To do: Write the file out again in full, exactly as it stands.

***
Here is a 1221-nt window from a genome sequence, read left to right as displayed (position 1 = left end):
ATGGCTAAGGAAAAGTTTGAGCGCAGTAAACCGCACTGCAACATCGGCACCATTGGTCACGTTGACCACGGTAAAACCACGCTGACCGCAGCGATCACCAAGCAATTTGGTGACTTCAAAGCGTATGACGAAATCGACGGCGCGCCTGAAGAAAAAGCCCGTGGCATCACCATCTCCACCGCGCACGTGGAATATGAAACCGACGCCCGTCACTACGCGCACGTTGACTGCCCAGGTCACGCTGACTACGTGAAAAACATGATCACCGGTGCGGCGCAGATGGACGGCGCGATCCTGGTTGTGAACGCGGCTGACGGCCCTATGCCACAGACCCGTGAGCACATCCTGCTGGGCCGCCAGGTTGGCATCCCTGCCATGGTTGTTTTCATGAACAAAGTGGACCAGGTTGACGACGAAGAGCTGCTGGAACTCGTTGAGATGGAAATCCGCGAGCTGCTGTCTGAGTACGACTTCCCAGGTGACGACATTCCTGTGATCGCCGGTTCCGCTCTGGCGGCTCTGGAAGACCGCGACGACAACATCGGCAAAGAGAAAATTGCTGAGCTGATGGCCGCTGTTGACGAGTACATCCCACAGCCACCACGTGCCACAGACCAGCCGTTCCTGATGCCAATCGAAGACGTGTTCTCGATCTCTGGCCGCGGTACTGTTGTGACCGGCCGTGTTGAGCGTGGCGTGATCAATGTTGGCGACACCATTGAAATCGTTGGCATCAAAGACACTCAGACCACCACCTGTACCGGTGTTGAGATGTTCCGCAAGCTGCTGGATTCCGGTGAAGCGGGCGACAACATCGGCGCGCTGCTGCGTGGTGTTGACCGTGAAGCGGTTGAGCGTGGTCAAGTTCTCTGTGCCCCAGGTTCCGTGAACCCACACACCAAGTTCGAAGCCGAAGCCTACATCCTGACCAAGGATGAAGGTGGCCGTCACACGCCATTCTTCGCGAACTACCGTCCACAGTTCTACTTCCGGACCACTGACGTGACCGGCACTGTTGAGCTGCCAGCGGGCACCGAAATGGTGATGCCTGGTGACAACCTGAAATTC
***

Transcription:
Here is a 1221-nt window from a genome sequence, read left to right as displayed (position 1 = left end):
ATGGCTAAGGAAAAGTTTGAGCGCAGTAAACCGCACTGCAACATCGGCACCATTGGTCACGTTGACCACGGTAAAACCACGCTGACCGCAGCGATCACCAAGCAATTTGGTGACTTCAAAGCGTATGACGAAATCGACGGCGCGCCTGAAGAAAAAGCCCGTGGCATCACCATCTCCACCGCGCACGTGGAATATGAAACCGACGCCCGTCACTACGCGCACGTTGACTGCCCAGGTCACGCTGACTACGTGAAAAACATGATCACCGGTGCGGCGCAGATGGACGGCGCGATCCTGGTTGTGAACGCGGCTGACGGCCCTATGCCACAGACCCGTGAGCACATCCTGCTGGGCCGCCAGGTTGGCATCCCTGCCATGGTTGTTTTCATGAACAAAGTGGACCAGGTTGACGACGAAGAGCTGCTGGAACTCGTTGAGATGGAAATCCGCGAGCTGCTGTCTGAGTACGACTTCCCAGGTGACGACATTCCTGTGATCGCCGGTTCCGCTCTGGCGGCTCTGGAAGACCGCGACGACAACATCGGCAAAGAGAAAATTGCTGAGCTGATGGCCGCTGTTGACGAGTACATCCCACAGCCACCACGTGCCACAGACCAGCCGTTCCTGATGCCAATCGAAGACGTGTTCTCGATCTCTGGCCGCGGTACTGTTGTGACCGGCCGTGTTGAGCGTGGCGTGATCAATGTTGGCGACACCATTGAAATCGTTGGCATCAAAGACACTCAGACCACCACCTGTACCGGTGTTGAGATGTTCCGCAAGCTGCTGGATTCCGGTGAAGCGGGCGACAACATCGGCGCGCTGCTGCGTGGTGTTGACCGTGAAGCGGTTGAGCGTGGTCAAGTTCTCTGTGCCCCAGGTTCCGTGAACCCACACACCAAGTTCGAAGCCGAAGCCTACATCCTGACCAAGGATGAAGGTGGCCGTCACACGCCATTCTTCGCGAACTACCGTCCACAGTTCTACTTCCGGACCACTGACGTGACCGGCACTGTTGAGCTGCCAGCGGGCACCGAAATGGTGATGCCTGGTGACAACCTGAAATTC